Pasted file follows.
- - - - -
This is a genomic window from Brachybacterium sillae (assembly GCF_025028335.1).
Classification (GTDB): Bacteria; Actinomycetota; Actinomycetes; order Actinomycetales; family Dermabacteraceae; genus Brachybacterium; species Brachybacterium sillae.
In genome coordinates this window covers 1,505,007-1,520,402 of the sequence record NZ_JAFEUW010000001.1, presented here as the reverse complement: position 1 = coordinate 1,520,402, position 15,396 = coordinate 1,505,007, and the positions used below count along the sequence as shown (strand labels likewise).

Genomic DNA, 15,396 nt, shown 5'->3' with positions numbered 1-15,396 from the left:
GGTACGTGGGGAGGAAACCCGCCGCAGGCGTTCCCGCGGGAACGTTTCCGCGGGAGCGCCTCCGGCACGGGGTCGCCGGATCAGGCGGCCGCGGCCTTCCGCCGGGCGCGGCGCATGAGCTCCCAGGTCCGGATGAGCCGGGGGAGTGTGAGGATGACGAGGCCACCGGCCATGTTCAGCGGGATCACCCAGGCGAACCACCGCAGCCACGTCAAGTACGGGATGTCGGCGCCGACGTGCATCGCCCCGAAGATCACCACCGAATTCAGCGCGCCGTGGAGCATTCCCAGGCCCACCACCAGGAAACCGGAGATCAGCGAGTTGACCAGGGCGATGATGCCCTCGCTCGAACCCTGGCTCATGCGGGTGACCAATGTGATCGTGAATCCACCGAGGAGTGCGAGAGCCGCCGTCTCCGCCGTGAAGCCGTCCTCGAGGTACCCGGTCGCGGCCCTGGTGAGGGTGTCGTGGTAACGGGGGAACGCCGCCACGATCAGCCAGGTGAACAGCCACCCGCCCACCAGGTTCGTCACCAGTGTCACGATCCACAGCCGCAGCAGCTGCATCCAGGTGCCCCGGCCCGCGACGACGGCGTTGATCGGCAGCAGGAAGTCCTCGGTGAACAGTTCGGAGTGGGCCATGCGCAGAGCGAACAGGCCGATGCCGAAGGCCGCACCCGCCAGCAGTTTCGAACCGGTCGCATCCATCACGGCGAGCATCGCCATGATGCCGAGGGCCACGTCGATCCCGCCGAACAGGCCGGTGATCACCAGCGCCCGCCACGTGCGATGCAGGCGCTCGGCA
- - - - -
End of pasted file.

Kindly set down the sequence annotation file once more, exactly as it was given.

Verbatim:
This is a genomic window from Brachybacterium sillae (assembly GCF_025028335.1).
Classification (GTDB): Bacteria; Actinomycetota; Actinomycetes; order Actinomycetales; family Dermabacteraceae; genus Brachybacterium; species Brachybacterium sillae.
In genome coordinates this window covers 1,505,007-1,520,402 of the sequence record NZ_JAFEUW010000001.1, presented here as the reverse complement: position 1 = coordinate 1,520,402, position 15,396 = coordinate 1,505,007, and the positions used below count along the sequence as shown (strand labels likewise).

Genomic DNA, 15,396 nt, shown 5'->3' with positions numbered 1-15,396 from the left:
GGTACGTGGGGAGGAAACCCGCCGCAGGCGTTCCCGCGGGAACGTTTCCGCGGGAGCGCCTCCGGCACGGGGTCGCCGGATCAGGCGGCCGCGGCCTTCCGCCGGGCGCGGCGCATGAGCTCCCAGGTCCGGATGAGCCGGGGGAGTGTGAGGATGACGAGGCCACCGGCCATGTTCAGCGGGATCACCCAGGCGAACCACCGCAGCCACGTCAAGTACGGGATGTCGGCGCCGACGTGCATCGCCCCGAAGATCACCACCGAATTCAGCGCGCCGTGGAGCATTCCCAGGCCCACCACCAGGAAACCGGAGATCAGCGAGTTGACCAGGGCGATGATGCCCTCGCTCGAACCCTGGCTCATGCGGGTGACCAATGTGATCGTGAATCCACCGAGGAGTGCGAGAGCCGCCGTCTCCGCCGTGAAGCCGTCCTCGAGGTACCCGGTCGCGGCCCTGGTGAGGGTGTCGTGGTAACGGGGGAACGCCGCCACGATCAGCCAGGTGAACAGCCACCCGCCCACCAGGTTCGTCACCAGTGTCACGATCCACAGCCGCAGCAGCTGCATCCAGGTGCCCCGGCCCGCGACGACGGCGTTGATCGGCAGCAGGAAGTCCTCGGTGAACAGTTCGGAGTGGGCCATGCGCAGAGCGAACAGGCCGATGCCGAAGGCCGCACCCGCCAGCAGTTTCGAACCGGTCGCATCCATCACGGCGAGCATCGCCATGATGCCGAGGGCCACGTCGATCCCGCCGAACAGGCCGGTGATCACCAGCGCCCGCCACGTGCGATGCAGGCGCTCGGCA